A graduate student studying history at Duke University may have found the only surviving copy of Haiti’s declaration of independence in London, England.
Julia Gaffield came across the alleged founding document in February during her time at the British National Archives. She found the pamphlet while rifling through early 19th-century correspondences.
Haiti’s government has been trying to recover the document since the country declared its independence from France in 1804. The declaration abolished slavery and, in doing so, created the world’s first black-dominated republic. Leaders of the Haitian Revolution sent out copies of the declaration to other governments, but original copies have been missing since that time.
According to the Associated Press, Wilfrid Bertrand, Director General of Haiti’s National Archives, said that he traveled abroad looking for surviving copies, but was not aware that any originals existed. Bertrand said the government in Port-au-Prince does not possess a copy.
Historians believe that the preservation of the island’s declaration was not a high priority at the time of the country’s violent beginning. The copy discovered in the British archives is allegedly the copy sent to Jamaica’s colonial governor.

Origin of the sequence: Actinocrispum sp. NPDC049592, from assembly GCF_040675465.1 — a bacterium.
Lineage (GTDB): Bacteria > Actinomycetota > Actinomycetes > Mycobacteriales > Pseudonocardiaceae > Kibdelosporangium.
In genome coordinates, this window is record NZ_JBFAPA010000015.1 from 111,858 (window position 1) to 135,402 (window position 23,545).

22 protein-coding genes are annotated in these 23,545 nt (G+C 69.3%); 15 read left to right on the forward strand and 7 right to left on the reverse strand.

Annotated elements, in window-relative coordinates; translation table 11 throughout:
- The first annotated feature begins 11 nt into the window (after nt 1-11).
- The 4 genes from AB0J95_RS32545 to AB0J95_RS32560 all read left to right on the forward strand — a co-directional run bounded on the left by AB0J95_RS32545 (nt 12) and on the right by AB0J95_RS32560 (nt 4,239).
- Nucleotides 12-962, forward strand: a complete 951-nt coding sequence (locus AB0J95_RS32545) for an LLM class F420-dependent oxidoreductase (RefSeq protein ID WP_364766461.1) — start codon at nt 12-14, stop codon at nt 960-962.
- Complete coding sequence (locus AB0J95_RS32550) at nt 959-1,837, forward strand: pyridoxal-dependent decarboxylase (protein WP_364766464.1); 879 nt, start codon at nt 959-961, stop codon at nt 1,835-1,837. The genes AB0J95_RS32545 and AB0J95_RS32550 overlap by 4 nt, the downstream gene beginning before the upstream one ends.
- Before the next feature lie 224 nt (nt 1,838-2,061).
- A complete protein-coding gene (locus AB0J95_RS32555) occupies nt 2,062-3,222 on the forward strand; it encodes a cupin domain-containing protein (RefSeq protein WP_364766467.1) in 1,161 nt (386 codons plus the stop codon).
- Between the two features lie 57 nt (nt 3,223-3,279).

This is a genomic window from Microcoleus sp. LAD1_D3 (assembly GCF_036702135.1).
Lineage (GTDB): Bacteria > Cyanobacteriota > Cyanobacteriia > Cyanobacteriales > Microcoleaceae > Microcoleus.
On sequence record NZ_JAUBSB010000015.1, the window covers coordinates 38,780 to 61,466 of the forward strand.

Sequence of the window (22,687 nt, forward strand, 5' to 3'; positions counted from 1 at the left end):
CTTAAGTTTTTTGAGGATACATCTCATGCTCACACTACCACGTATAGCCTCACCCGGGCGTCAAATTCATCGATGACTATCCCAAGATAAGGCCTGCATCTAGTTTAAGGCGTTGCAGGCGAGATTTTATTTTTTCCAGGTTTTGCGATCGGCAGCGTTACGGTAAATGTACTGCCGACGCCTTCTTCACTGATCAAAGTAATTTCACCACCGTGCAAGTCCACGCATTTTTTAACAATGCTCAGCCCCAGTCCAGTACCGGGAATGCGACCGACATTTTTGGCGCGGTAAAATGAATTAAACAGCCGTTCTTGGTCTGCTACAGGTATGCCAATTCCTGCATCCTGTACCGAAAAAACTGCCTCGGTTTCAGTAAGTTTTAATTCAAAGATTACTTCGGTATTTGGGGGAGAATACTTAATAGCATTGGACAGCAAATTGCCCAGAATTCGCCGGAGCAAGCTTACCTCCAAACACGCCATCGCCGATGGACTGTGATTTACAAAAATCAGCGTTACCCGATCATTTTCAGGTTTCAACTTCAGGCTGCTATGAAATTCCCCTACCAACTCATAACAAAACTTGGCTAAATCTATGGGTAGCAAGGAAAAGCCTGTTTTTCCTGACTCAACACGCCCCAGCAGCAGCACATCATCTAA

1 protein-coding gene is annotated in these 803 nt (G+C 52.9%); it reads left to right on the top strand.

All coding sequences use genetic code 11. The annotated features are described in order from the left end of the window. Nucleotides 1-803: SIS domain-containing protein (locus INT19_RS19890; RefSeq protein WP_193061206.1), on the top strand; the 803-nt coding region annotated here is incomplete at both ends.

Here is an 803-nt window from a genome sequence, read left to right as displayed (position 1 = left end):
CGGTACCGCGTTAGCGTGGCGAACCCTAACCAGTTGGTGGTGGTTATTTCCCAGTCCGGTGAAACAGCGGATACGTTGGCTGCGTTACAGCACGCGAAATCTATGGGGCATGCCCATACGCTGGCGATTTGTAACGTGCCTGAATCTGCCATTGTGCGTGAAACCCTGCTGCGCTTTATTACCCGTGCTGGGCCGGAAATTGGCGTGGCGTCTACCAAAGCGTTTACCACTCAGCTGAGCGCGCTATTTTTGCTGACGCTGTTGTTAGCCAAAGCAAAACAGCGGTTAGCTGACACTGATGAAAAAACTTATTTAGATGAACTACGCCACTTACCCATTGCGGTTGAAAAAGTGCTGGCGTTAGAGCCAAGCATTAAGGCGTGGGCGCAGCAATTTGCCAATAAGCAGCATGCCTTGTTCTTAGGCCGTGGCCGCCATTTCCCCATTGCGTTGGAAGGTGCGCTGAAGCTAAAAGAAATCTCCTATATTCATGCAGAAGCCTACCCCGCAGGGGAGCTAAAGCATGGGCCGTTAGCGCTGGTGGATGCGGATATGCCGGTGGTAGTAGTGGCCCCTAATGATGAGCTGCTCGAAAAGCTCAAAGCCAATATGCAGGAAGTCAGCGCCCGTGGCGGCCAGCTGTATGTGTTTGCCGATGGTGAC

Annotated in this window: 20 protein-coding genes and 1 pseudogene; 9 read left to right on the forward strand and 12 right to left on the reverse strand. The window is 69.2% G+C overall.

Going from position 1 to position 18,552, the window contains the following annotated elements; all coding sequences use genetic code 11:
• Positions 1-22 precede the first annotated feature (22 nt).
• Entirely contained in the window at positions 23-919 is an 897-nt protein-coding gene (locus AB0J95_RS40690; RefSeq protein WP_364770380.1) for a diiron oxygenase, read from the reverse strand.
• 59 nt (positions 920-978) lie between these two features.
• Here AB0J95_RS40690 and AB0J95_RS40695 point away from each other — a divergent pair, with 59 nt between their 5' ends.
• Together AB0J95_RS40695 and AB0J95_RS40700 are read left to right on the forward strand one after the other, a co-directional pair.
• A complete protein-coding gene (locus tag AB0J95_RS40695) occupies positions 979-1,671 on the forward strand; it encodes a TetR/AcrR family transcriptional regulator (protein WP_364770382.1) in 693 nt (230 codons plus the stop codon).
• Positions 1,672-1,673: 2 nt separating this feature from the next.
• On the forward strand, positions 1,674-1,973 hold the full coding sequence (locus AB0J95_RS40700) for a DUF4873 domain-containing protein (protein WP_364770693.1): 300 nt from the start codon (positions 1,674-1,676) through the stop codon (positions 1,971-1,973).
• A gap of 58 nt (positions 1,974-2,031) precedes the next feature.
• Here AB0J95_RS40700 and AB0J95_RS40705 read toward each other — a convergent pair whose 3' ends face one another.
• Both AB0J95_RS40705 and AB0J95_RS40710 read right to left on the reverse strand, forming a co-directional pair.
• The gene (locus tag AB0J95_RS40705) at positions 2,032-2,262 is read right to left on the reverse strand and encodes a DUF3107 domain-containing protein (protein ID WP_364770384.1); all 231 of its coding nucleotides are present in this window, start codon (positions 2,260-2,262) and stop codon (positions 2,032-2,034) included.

Bertrand said that if Gaffield’s copy proves to be authentic, it should be returned to Haiti on account of its historical significance.
“It is a very important document for our country,” Bertrand told the Associated Press. “It has every bit the same importance as the American Declaration of Independence.”
Haiti’s ambassador to the United States, Raymond Joseph, said that the return of the declaration could help lift the country’s morale. The country recently lost 230,000 citizens in January’s massive earthquake.
Gaffield said that the document’s current location made sense historically.
There have been questions as to whether or not the copy found in London is from the original print run.
“What appears to be unique is that it is a Haitian government-issued copy of the official document,” Deborah Jenson, a Duke French studies professor and faculty advisor to Gaffield, said. “We know that they created this document, they printed it and they were distributing it.”
Mel Hide, a spokeswoman at the National Archives, said that the museum houses many government correspondences and records. She said that future discoveries of documents of historical value are likely to occur.